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The author is a partner with Shook Hardy & Bacon LLP, Miami.
Lawyers beware. When attorney-client communications occur by email from home or work, the attorney-client privilege can easily be lost.
Holmes v. Petrovich Dev. Co., LLC, 191 Cal. App. 4th 1047 (Cal. Ct. App. 3d Dist. Jan. 13, 2011), raised the question of whether emails sent to counsel by an employee using her employer’s computer were privileged in the following circumstances: The employee had been told that company computers were to be used only for company business; employees were prohibited from using them to send or receive personal email; the company would monitor compliance with its computer usage policy and might inspect “all files and messages . . . at any time”; and employees “have no right of privacy” for personal information or messages created or maintained using company computers. These warnings were contained in an employee handbook that the plaintiff admitted she had read and signed.
Holmes sued Petrovich for, among other claims, wrongful termination after she told her employer of her pregnancy. When she became concerned about her continued employment, she sent an email from her office to an attorney and also forwarded to the attorney emails that she had received from her supervisor. The attorney told Holmes to delete the communications from her work computer because her employer might claim a right of access to it.
Holmes later resigned claiming a hostile work environment. The suit followed. The employer found the attorney-client email exchange and, over Holmes’s objection, used it at trial.
The court of appeals acknowledged that the California Evidence Code insulated privileged electronic communications from waiver where persons involved in “the delivery, facilitation, or storage of electronic communication may have access to the content of the communication.” This was not the case here, however. Rather, sending emails on the company’s computer was “akin to consulting her lawyer in her employer’s conference room, in a loud voice, with the door open, so that any reasonable person would expect that their discussion of her complaints about her employer would be overheard by him.” Any belief by Holmes in the privacy of her email exchange was unreasonable because of the handbook warning, the appellate court held. And even if her employer did not access employee emails or audit employee computer usage, “absent a company communication contradicting” the handbook policy on computer usage, “it was unreasonable for Holmes to believe that her personal email sent by company computer was private simply because, to her knowledge, the company had never enforced its computer monitoring policy.”
Alamar Ranch, LLC v. County of Boise, 2009 LEXIS 101866 (D. Idaho Nov. 2, 2009), reached the same result. This case involved a Fair Housing Act suit against Boise County. The plaintiff alleged that the county rejected a permit to build a treatment facility for troubled youth because of the opposition of a group called Opponents of Alamar, which was represented by a lawyer named Charney. Charney communicated with his clients by email. One client, Kirkpatrick, used her office email for privileged communications with Charney. Kirkpatrick’s employer was subpoenaed and produced those emails. Charney moved to recover the privileged emails. Kirkpatrick’s employer had put all employees on notice of its email policy whereby the employer “reserves and intends to exercise the right to review, audit, intercept, access, and disclose all messages created, received, or sent over the email system for any purpose.” Kirkpatrick submitted a declaration in which she stated that she was not aware of email monitoring by her employer. Her ignorance was insufficient to protect the privilege.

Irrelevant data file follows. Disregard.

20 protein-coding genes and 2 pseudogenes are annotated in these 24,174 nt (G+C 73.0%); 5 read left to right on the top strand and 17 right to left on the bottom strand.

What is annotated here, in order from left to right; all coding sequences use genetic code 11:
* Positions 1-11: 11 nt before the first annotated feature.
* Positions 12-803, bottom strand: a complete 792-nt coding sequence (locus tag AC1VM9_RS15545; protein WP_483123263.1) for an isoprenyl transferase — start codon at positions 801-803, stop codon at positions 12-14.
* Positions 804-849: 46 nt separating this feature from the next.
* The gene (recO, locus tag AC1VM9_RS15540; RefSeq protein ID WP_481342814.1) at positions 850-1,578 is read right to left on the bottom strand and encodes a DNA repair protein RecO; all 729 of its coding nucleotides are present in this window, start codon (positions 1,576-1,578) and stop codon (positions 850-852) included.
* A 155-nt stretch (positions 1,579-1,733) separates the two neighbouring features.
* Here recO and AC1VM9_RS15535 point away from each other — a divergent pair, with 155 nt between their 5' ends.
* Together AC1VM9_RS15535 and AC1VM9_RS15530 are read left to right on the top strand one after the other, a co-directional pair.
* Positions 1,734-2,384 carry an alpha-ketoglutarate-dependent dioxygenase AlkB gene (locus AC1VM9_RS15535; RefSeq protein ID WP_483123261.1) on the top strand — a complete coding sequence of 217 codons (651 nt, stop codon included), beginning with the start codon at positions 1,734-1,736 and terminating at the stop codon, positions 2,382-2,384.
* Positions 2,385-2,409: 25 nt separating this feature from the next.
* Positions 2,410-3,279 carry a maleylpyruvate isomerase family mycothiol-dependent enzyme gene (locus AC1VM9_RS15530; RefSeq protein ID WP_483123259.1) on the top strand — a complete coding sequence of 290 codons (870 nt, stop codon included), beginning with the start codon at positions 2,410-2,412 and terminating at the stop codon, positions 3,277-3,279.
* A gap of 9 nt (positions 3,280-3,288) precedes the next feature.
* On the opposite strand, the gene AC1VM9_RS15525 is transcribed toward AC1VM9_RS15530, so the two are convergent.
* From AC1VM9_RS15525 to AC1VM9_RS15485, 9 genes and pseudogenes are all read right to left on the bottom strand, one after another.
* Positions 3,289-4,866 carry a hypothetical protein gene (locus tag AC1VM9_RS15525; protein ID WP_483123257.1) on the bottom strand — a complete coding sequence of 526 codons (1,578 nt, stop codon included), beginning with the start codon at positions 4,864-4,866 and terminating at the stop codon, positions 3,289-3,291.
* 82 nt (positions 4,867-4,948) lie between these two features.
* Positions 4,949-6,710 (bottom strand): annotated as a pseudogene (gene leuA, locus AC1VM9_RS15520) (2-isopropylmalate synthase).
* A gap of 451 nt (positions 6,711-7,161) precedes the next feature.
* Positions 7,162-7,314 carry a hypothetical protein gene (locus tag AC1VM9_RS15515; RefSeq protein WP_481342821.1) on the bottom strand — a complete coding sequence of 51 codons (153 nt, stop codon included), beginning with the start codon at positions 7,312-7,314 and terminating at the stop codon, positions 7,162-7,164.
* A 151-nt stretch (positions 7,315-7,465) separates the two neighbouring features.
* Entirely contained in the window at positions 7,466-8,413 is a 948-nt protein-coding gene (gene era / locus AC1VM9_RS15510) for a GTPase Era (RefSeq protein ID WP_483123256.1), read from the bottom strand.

Cases about email from the office and waiver of privilege can be more nuanced. DeGeer v. Gillis, 2010 LEXIS 97457 (N.D. Ill. Sept. 17, 2010), involved an employer who was unrelated to the dispute in question but who responded to a subpoena for documents issued by the defendants. DeGeer had sued the defendants to recover a bonus to which he claimed he was entitled before the defendants’ management consulting business that had employed him was sold to the subpoena recipient, a company called Huron. Nine emails became the subject of a privilege waiver dispute.
As part of an unrelated internal investigation at Huron, DeGeer was required to turn in his Huron laptop. He also provided, on DVDs, Huron-related data from his personal laptop computer and from an external hard drive he used. DeGeer withheld from these data DVDs three emails that had been sent from his work email address (presumably accessed remotely) because they were communications with his counsel. He provided Huron’s law firm with a log of the withheld emails and asked them to remove from any production the same emails located on Huron servers. That request was honored.
Separately, the defendants in the lawsuit subpoenaed Huron, which responded by producing DeGeer’s electronic documents. The production included six additional privileged emails that were sent from DeGeer’s personal email address “while apparently utilizing the Huron server.” DeGeer and his counsel were unaware that electronic communications sent from a personal email account would be preserved on Huron’s server and were also unaware that Huron had done an additional search of the server (which resulted in the location of the six additional emails) before responding to the subpoena.
Fortunately for DeGeer, the parties had stipulated in a protective order that inadvertent production of privileged documents did not constitute a waiver. The production of the six emails was inadvertent, the magistrate judge held. The privilege was preserved by the protective order.
As to the three emails, DeGeer was fortunate. The magistrate judge held that while Huron had the right to access information on DeGeer’s Huron-issued laptop, Huron followed a policy of honoring the privacy of an employee to communicate with counsel using work email addresses on Huron computers; hence, there was no waiver.
Stengart v. Loving Care Agency, Inc., 990 A.2d 650 (N.J. 2010), also involved the ability of an employer to recover emails, this time from a company-issued laptop. Marina Stengart used her company-issued laptop to exchange emails with her lawyer through her personal, password-protected, web-based email account. She later filed an employment discrimination lawsuit against her employer, Loving Care Agency. The agency hired a forensic expert to recover files, including Stengart’s attorney-client emails, from the company’s laptop used by Stengart. Loving Care then gave the emails to its lawyers. They claimed a privilege waiver because of Loving Care’s written policy that “e-mail and voice mail messages, Internet use and communication and computer files are considered part of the company’s business and client records. Such communications are not to be considered private or personal to any individual employee.”